Impact on otolaryngology practice
Anosmia (and dysgeusia) within the absence of other diseases of the upper tract (e.g. rhinitis, acute and chronic rhinosinusitis) should raise the suspicion of COVID-19 infection. This could lead medical and paramedical staff to require the required measures for private protection and warrant consideration for testing and self-isolation of those patients . Regarding changes on the therapy of anosmia during the pandemic see below at the “Medical treatment with steroid” section.
Procedures in the Operating Room
There is broad international consensus that not urgent/ emergent and not time-sensitive (e.g. concerning malignancies) surgeries should be avoided during the pandemic. Particularly, endonasal endoscopic sinonasal surgery and laryngological surgery (especially jet ventilated) appear to be the riskiest procedures. Ideally, COVID-19 status should be determined preoperatively . just in case of an elective but time-sensitive surgery, advice should tend to all or any COVID-19-negative patients for social distancing and hand hygiene between the testing time and therefore the time of surgery.
During the pandemic, all recommended staff protection measures described and implemented. Especially, full PPE should be used not only in COVID-19 positive or high suspicious patients, but in COVID-19 negative or asymptomatic patients also. In some reports, PAPR system (powered air purifying respirators) is suggested . High-risk operations or operations in COVID-19 positive patients should be performed during a designated or with negative pressures, during which the littlest possible surgical team should be used both for reasons of safety and to preserve PPE .
When performing the surgery, the utilization of powered devises (eg., drills, microdebriders) or ultrasonic shears should be avoided, since they'll cause aerosolization of blood and other tissues. Even the utilization of electrocautery could also be a risk factor for transmitting the virus via surgical smoke, although the infectiousness of aerosolized blood with SARS-CoV- 2 isn't yet known . Hence, it's advisable to stay the facility settings of electrocautery as low as possible.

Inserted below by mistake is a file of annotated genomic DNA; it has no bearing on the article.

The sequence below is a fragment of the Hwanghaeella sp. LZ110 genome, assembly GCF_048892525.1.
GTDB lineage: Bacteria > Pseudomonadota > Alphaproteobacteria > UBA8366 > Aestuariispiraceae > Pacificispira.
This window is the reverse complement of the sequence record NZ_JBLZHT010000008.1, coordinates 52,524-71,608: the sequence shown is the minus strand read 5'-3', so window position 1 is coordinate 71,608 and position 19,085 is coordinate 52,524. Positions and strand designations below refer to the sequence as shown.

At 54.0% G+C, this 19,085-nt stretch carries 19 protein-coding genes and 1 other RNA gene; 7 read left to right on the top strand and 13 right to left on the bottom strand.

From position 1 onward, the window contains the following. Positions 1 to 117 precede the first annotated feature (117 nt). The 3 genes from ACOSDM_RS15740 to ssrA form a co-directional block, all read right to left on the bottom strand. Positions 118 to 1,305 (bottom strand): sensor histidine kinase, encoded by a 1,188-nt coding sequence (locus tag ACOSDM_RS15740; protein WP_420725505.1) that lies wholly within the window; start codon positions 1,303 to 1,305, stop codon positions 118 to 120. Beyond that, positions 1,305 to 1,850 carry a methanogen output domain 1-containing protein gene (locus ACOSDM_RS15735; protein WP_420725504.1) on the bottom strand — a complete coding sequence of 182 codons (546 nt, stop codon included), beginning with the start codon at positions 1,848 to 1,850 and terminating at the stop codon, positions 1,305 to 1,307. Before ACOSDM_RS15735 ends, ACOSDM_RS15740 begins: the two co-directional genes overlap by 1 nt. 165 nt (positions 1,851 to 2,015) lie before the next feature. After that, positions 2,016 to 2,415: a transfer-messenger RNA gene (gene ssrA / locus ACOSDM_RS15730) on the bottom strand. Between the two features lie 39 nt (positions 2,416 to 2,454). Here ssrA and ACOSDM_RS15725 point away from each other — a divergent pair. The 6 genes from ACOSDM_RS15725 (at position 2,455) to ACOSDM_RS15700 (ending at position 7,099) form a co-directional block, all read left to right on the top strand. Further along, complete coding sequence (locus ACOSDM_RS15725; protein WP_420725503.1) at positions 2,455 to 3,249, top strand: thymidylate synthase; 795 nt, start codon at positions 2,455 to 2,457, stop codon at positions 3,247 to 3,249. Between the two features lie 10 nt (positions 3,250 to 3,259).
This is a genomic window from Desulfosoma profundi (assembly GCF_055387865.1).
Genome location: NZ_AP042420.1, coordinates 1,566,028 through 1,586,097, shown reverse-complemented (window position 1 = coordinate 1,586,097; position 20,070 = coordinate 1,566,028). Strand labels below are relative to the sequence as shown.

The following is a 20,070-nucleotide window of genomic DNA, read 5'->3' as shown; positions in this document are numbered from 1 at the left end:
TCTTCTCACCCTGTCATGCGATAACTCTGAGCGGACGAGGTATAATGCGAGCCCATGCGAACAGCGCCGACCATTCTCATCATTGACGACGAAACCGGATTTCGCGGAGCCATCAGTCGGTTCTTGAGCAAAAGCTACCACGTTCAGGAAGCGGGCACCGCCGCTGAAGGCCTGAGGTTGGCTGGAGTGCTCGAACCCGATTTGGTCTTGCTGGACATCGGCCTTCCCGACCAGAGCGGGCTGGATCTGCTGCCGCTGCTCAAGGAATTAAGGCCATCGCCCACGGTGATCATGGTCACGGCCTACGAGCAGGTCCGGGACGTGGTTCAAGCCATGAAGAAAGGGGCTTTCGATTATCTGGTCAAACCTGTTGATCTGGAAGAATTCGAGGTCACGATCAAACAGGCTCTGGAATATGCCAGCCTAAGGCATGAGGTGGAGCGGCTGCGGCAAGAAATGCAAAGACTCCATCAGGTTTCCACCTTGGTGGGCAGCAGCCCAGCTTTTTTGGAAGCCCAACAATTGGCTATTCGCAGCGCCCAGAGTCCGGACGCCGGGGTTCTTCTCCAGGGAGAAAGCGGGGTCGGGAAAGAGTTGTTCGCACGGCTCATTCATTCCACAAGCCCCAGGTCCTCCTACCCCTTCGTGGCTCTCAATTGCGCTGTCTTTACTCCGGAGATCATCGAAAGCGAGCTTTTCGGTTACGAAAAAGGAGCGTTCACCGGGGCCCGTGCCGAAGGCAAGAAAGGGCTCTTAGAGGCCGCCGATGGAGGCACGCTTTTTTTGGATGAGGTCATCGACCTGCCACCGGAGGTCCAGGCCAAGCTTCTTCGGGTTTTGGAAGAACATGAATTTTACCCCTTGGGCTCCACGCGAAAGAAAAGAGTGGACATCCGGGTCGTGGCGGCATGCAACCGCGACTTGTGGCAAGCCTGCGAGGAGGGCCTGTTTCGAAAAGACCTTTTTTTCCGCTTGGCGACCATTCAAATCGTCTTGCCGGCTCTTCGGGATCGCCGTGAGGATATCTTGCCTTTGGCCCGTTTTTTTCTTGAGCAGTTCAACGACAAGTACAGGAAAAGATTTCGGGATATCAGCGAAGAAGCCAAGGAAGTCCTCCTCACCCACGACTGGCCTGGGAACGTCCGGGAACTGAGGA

The COVID-19 pandemic is a unprecedented challenge for the medical profession. Since the SARS-CoV-2 virus has already expanded within the community in many countries of the planet, each patient during which COVID-19 status can't be confirmed should be managed as positive. Albeit in many countries the pandemic is slowing down and practice is been adapted to new normality, a replacement pandemic wave within the upcoming winter may be a possibility. Therefore, the way we practice medicine during this or a replacement COVID-19 pandemic has got to be supported scientific data and evidence. Otolaryngologists and surrounding staff are particularly in danger for COVID-19 infection. Like all health care professionals, their protection is important for avoiding collapse of the health care system. As knowledge about COVID-19 infection rapidly evolves, we'd like to stay ourselves up so far and follow the respective recommendations. The necessity for future revisions of those recommendations supported more data and randomized controlled trials is imperative.